How 600 kg of pudding created a community for a group of seniors in Kitchener, Ontario.

Jennifer Uttley remembers Christmas 2020 as a lonely Christmas.

Not only was dinner with her family done over Zoom, due to COVID-19, but the church pudding fundraiser she’s been attending for decades has also been cancelled.

Nicknamed the Pudding Factory, St. John the Evangelist Church in Kitchener, Ontario is known for making over a thousand pounds of Christmas puddings every year.

He raises money for the church, its outreach activities, the food bank and the local women’s crisis center and the factory gives volunteers the chance to get to know each other beyond the pews.

The Pudding Factory fundraiser at St. John the Evangelist Church in Kitchener provides community and social opportunities for volunteers. (James Chaarani / Radio Canada)

« Here you work with the people and you talk and you start to learn about the people in the parish, right? » Uttley told CBC Kitchener-Waterloo.

« One of the best things about Pudding Factory is being with other people and getting to know them, and we have people who aren’t parish members who volunteer and come in enjoy too. »

When the Pudding Factory was closed in 2020, Uttley feared it would never reopen. She was concerned about the impact on their charity work, but also about the social impact.

« We were locked in, » Uttley said. The volunteers have held virtual meet-ups, she said, « but that’s not the same as working side-by-side to get the job done. »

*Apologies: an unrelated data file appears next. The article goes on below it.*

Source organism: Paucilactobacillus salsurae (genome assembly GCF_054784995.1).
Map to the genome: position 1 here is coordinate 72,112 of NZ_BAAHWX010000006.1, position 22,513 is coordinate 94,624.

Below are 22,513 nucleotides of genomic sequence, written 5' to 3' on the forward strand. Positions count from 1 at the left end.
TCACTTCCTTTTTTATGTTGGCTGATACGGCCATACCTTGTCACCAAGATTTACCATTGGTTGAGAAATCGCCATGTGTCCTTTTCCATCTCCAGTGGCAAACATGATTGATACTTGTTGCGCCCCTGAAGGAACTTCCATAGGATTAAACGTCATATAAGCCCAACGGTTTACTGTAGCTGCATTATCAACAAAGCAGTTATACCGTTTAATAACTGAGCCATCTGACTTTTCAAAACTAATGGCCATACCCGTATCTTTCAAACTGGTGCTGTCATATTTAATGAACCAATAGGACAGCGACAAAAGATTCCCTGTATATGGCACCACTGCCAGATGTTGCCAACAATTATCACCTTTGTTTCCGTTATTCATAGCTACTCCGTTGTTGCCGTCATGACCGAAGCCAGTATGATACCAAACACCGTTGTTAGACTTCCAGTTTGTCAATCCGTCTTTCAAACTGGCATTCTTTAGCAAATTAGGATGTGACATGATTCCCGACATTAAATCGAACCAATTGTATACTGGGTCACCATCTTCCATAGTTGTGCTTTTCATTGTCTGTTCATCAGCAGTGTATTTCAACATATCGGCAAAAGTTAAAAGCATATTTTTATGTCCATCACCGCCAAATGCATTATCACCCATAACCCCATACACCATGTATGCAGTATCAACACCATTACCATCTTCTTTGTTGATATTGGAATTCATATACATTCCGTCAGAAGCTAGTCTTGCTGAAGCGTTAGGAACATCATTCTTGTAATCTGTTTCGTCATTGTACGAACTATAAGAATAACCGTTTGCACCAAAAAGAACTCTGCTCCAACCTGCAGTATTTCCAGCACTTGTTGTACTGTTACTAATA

Jennifer Uttley has been a volunteer at the Pudding Factory since the 1980s. (James Chaarani / Radio Canada)

Charles Stuart, co-coordinator of the Pudding Factory, described its closure as « absolutely disheartening ».

« This is a major event in the life of the church as it has been a tradition in St. John’s for 72 years now, » he said. « So it’s very long and people, I think, are looking forward to the hive of activity that the church becomes during this time. »

Pan washing days

Uttley has attended St. John the Evangelist Church since 1969 — and also got married there — but didn’t start volunteering at the Pudding Factory until the 1980s.

« Oh, that was hard because you were up to your elbows in grease washing the pots, » she laughs, thinking back to her freshman year at the Pudding Factory.

« We didn’t have dishwashers then, so everything was washed by hand. And it was long evenings, so yeah, I was tired. So it was nice to graduate for different jobs, » she said, laughing again.

Despite the hard work, she continued to volunteer with fundraising year after year. She was eventually promoted to fundraising coordinator and held that position until recently.

The church’s pudding factory made about 1,300 pounds of Christmas pudding this year. (James Chaarani / Radio Canada)

Although lockdowns are likely behind them, Uttley says the pudding factory is still finding its footing as it ramps up production again.

« They’re sort of back to normal, except we’re still short on volunteers and at the last minute some of our staff contracted COVID and couldn’t come, » she said. « And they were team leaders. »

« So it’s not quite normal yet, but it’s much better. »

Some packaged Christmas puddings from the Pudding Factory at St. John the Evangelist Church in Kitchener (James Chaarani / Radio Canada)


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